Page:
Tuesday, September 16, 2014

30-30 Challenge

For 30 days during the month of October you can make me write. I have pledged troth to write at least 30 minutes every day, for days beginning October first in support of Richard Hugo House's 30/30 Writing Challenge.

Yes, there is a website where you can support and follow my progress: it's right here.

(And you don't have to wait until October).

While I was born in Hagen, Richard Hugo House is, as I have mentioned elsewhere, the place where I was conceived. Please don't ask about the exact mechanics, I have some shred of modesty and besides it takes the wonder out of it all. Suffice to say it was in the Alice Classroom where I met my editor and amanuensis, David Mecklenburg and formed our curious partnership. We had both arrived at Hugo House in order to write, and so it's fitting that this fundraising event is just that.

Richard Hugo House a beautiful beryl in the necklace of Seattle's literary community. Many poets and writers I know from less blessed cities express amazement and envy that Seattle possesses such a place and organization. Why? The mission statement has a few things to say:

Hugo House is for writers -- from their first words to their last. It's a place to read words, hear words, and make your own words better.

For myself, I find that broad spectrum of support writers to be the most important part. Does your father wish to write poetry? There is a class and an entire support network ready for him. Does your daughter wish to write her memoir? There are writers in residence who can help him. Do you want to listen to nationally recognized novelists? Go and buy some tickets for the Literary Series.

You do not need a degree. You do not need to worry. You only need a pen and I think someone there can always loan you one.

And this broad support is why I am asking you for your broad support of Hugo House. For the fiscally conscious, yes, you can always write it off. For those who care about this City's GLP (Gross Literary Product) investment in Hugo House is crucial.

I will follow up more on just how and what I will be working on for 30 minutes every day, but for now, please visit the website and make a donation.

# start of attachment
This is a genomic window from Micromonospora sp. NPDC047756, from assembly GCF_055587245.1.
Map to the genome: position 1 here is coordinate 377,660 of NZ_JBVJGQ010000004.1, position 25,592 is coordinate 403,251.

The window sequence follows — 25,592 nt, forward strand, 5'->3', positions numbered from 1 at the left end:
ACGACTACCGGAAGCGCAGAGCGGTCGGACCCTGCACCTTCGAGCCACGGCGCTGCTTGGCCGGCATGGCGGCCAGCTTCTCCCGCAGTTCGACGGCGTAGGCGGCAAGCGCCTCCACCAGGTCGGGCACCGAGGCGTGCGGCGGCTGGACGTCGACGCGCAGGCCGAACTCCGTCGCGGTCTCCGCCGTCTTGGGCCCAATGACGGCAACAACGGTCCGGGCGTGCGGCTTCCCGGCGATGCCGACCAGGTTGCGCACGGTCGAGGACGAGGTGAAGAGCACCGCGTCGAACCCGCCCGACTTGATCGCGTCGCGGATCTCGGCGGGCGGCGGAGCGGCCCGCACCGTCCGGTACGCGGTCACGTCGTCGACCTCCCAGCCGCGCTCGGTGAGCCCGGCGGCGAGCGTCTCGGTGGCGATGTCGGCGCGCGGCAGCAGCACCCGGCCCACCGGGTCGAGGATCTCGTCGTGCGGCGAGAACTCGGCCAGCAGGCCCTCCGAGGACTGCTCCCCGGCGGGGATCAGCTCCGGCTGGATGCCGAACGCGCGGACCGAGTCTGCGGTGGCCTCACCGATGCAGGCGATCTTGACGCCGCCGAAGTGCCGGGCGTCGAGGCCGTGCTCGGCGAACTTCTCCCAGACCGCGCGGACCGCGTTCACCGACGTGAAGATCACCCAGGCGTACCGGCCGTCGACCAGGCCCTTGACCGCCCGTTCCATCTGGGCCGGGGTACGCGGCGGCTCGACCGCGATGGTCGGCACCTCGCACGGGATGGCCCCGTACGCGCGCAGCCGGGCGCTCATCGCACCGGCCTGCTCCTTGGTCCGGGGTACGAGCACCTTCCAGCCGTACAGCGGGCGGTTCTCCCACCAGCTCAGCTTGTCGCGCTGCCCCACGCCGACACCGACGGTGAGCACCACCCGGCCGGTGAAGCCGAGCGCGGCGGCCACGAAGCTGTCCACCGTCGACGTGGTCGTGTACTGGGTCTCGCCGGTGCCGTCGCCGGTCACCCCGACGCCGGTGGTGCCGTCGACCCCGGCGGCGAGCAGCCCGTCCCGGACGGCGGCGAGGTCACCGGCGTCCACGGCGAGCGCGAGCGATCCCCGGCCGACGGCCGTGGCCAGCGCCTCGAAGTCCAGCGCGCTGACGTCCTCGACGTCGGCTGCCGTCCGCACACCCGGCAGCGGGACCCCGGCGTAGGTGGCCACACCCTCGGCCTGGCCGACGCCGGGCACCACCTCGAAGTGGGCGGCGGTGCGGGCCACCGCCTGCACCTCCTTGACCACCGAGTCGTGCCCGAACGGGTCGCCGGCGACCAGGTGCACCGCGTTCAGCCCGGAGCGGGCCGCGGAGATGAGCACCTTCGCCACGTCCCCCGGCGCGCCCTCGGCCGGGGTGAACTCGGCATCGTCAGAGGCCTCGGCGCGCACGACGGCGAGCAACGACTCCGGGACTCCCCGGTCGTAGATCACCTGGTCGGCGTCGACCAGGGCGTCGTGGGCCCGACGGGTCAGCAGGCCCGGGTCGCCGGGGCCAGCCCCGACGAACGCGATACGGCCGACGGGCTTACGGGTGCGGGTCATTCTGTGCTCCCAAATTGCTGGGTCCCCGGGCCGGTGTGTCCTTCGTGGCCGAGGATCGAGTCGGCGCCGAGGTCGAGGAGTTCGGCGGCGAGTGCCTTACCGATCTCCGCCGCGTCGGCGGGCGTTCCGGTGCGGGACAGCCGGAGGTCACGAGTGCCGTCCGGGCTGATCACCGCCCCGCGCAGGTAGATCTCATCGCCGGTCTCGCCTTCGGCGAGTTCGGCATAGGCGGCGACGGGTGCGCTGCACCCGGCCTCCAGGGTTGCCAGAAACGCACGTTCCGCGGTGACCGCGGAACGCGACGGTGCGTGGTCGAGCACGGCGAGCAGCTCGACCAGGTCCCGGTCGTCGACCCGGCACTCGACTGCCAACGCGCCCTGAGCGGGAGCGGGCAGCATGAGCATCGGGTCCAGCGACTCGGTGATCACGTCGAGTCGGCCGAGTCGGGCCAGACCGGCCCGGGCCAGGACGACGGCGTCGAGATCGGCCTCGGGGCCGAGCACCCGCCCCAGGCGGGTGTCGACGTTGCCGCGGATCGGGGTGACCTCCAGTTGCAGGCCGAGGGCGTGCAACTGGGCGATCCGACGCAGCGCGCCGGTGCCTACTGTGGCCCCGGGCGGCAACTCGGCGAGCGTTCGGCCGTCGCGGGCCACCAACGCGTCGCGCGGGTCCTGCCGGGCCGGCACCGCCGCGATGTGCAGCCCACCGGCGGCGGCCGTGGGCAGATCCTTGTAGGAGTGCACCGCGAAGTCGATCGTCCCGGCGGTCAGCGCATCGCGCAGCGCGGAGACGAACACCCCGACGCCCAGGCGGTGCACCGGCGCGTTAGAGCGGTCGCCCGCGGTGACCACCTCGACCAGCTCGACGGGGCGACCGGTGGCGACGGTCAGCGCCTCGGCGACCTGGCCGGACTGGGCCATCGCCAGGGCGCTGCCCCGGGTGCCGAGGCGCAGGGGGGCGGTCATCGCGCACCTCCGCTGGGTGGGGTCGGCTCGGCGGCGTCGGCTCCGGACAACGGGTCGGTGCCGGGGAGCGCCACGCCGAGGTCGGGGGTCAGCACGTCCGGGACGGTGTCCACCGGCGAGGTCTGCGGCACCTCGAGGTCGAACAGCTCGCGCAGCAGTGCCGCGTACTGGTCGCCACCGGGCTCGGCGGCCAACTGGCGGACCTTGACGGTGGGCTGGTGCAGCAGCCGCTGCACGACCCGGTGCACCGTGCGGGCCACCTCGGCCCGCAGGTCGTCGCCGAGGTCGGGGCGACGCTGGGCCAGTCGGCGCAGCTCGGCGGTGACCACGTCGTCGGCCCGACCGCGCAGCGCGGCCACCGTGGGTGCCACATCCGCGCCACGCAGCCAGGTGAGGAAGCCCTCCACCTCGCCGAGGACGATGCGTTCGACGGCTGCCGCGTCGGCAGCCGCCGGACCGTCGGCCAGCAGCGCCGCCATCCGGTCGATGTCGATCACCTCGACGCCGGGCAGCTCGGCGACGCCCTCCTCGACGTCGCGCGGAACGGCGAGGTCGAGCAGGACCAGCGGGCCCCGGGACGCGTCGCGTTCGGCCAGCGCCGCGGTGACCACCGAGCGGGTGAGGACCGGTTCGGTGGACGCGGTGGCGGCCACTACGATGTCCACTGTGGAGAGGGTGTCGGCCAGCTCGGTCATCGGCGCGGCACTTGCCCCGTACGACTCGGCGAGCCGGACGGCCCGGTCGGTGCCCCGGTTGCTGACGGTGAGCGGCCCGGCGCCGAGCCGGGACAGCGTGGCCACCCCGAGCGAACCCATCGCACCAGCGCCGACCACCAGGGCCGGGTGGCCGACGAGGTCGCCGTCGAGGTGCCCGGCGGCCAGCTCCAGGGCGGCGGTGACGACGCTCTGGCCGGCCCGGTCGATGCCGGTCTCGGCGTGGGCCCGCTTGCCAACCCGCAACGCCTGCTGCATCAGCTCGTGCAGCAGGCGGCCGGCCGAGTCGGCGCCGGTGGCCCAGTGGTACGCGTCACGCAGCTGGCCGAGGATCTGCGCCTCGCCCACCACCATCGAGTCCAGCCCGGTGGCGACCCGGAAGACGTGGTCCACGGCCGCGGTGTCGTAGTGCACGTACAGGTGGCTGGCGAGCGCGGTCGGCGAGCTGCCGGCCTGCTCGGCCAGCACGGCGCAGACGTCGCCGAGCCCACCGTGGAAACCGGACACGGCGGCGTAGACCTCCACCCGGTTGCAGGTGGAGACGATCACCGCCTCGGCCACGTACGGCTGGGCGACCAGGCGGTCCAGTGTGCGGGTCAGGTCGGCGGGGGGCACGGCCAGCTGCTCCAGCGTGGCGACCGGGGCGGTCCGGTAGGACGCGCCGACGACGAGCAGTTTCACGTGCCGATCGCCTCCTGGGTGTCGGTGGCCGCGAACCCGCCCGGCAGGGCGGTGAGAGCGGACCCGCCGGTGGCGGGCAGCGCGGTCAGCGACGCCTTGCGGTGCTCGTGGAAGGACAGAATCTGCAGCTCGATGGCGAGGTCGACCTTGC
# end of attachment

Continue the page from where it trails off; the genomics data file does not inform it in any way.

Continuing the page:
(And by the way, I do not write with a raven's feather. That is absurd, but then again so is David's imagination.)

Sunday, September 7, 2014

An Important Reminder

Remember to bring a companion along for a bright sunny day in late Summer.

A good book does not take up a lot of room, and does not care which park you go to. A good book is happy to go to dinner outdoors later, and it is a very cheap date. A good book will not bite other dogs and it will not oggle other readers. A good book does not mind you writing down some observations, or doing a sketch, on its end papers.

A good book will not let you down later in life, so the memory of this sunny day will remain clear and wonderful. It is just a matter of picking one!

(This is David's rendition of another scene from The Nightingale's Stone. Look for news on how to get your copy later in the year!)

Wednesday, September 3, 2014

Happy Zeptember

"Dancing days are here again as the summer evenings grow..."
-Led Zeppelin
Of course Led Zeppelin is Ada's favorite band, what with all the travel to Kashmir, and just "How Many More Times?"

A question she asks quite a bit. And she often has "Tea For One."*

But Zeptember also means that summer is drawing to a close. Ada has been blogging a bit and very much enjoyed her trip to Mexico. She does have a couple of short stories in the works as well. I've been hard at work illustrating The Nightingale's Stone which is also nearing the end of a copy edit.

Once that is finished, Ada and I are tentatively looking at a November publication date, but there is some more news coming in October around all of that, including the launch of a whole new approach to engaging with you. There will be changes to this website, along with my own to "Bring It On Home."

So please stay tuned, and we'll see you "Over The Hills and Far Away."

*(And Presence is her favorite album).

Sunday, August 31, 2014

Transport to Sunrise

Celibate & pedantic, I decided several mornings ago that travel would be a good thing to do.  Do not ask me how I reached this place, for I am not entirely sure. If you fall asleep in strange pools, you may find yourself washed up on foreign shores. To facilitate such travel, I had learned to clutch the barest of essentials  in a net bag.

I knew the primary language of this place as soon as someone asked me what I was doing. My own rendition of the language of His Most Catholic Majesty was somewhat old fashioned and so I suspected temporal peregrination. It has happened before, which is somewhat ironic, given the turn of phrase.